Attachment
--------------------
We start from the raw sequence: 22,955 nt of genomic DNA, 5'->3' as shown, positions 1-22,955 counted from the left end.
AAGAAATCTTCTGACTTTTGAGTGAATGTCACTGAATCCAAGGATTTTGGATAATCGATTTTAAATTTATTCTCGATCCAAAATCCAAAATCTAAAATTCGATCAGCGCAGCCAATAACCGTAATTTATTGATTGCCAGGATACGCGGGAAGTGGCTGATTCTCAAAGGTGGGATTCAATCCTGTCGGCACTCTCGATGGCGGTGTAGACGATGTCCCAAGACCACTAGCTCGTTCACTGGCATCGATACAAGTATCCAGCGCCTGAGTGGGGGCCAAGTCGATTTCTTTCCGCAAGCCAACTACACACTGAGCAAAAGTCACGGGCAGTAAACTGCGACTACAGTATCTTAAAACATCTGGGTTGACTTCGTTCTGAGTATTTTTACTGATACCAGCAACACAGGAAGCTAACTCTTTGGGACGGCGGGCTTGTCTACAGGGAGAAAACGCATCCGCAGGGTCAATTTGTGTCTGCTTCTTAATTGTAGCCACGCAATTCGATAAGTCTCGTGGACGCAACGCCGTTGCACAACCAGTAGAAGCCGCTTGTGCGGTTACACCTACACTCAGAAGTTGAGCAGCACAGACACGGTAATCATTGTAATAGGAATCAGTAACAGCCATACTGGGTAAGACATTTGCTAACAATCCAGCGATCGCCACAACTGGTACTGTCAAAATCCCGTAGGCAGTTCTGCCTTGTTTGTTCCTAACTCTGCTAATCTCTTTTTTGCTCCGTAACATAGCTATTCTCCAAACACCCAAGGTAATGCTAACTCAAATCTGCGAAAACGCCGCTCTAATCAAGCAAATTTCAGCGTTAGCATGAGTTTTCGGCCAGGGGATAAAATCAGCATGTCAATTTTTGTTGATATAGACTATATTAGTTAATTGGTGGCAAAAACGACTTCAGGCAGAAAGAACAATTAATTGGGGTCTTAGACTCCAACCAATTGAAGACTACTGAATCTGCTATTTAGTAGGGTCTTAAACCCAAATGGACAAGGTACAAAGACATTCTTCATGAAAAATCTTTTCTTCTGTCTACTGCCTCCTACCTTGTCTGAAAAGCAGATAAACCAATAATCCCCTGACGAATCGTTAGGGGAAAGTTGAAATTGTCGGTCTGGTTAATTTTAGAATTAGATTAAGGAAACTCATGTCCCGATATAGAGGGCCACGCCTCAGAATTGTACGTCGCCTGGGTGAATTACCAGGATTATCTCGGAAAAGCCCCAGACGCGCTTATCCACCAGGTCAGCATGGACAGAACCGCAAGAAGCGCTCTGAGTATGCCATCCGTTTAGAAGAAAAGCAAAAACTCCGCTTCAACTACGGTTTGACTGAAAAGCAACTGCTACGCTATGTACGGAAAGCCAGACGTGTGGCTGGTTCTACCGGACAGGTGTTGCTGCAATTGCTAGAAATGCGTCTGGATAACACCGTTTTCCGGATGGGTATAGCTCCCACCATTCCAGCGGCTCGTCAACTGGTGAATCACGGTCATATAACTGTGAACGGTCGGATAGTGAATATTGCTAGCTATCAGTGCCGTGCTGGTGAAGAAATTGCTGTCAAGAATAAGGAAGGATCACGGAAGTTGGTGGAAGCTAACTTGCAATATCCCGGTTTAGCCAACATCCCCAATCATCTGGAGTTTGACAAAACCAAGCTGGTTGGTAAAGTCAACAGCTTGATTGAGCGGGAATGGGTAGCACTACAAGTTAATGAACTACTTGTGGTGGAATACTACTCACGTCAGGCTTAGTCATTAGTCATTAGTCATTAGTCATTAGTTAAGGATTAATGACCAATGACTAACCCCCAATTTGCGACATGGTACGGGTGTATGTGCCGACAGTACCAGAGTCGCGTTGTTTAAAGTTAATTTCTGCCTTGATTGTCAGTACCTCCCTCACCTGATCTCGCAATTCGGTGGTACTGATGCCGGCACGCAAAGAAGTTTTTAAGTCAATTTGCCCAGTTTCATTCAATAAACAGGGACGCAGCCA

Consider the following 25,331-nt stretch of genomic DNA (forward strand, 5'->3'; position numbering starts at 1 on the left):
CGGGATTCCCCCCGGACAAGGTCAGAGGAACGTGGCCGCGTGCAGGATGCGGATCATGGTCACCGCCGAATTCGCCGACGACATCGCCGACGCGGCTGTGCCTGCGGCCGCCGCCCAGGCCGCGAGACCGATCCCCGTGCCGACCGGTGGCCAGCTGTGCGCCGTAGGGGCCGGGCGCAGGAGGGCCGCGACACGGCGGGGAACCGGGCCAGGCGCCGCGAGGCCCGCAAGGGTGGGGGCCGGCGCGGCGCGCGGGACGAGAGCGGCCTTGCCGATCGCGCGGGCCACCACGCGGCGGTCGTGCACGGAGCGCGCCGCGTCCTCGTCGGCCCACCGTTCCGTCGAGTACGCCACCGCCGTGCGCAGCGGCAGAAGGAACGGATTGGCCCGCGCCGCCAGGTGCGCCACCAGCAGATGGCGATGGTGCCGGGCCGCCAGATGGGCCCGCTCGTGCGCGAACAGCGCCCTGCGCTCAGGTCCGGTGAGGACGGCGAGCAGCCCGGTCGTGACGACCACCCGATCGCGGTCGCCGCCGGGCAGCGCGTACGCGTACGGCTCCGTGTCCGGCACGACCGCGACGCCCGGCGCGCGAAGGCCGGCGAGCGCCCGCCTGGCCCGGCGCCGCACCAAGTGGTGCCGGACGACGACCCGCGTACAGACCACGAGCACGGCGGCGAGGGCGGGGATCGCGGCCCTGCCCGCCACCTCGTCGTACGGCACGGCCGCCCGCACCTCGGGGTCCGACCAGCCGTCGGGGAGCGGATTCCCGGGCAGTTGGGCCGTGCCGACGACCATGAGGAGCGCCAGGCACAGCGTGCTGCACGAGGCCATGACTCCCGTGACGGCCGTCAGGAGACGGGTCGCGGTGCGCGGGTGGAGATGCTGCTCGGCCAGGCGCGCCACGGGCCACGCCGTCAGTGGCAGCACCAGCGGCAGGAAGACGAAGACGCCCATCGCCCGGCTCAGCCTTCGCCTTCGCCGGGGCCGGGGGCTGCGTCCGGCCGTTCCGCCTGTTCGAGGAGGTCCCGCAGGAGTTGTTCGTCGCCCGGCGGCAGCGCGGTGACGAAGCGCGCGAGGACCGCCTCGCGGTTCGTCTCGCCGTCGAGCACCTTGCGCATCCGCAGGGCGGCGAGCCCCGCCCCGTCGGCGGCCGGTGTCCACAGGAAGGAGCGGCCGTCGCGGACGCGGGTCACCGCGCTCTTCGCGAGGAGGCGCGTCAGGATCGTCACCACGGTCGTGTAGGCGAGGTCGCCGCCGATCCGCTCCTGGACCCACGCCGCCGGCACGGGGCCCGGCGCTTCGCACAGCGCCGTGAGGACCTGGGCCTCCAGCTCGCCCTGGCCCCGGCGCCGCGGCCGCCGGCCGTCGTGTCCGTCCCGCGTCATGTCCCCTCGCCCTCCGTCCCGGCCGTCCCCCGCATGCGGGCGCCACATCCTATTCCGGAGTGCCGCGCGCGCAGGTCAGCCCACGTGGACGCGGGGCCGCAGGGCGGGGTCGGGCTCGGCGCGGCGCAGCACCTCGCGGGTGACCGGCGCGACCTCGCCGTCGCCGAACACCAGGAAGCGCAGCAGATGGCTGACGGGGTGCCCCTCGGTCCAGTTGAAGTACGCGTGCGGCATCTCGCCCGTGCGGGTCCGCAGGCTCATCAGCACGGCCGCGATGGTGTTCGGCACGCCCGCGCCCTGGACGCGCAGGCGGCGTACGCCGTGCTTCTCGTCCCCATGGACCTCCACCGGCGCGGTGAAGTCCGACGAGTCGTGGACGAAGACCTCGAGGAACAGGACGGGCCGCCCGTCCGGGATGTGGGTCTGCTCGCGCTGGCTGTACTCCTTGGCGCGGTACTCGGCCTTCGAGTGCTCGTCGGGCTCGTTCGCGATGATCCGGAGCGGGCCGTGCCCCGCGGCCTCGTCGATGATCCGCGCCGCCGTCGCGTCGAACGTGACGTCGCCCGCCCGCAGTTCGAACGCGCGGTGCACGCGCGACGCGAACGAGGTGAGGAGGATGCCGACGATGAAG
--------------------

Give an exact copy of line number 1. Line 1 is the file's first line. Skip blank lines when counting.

We start from the raw sequence: 22,955 nt of genomic DNA, 5'->3' as shown, positions 1-22,955 counted from the left end.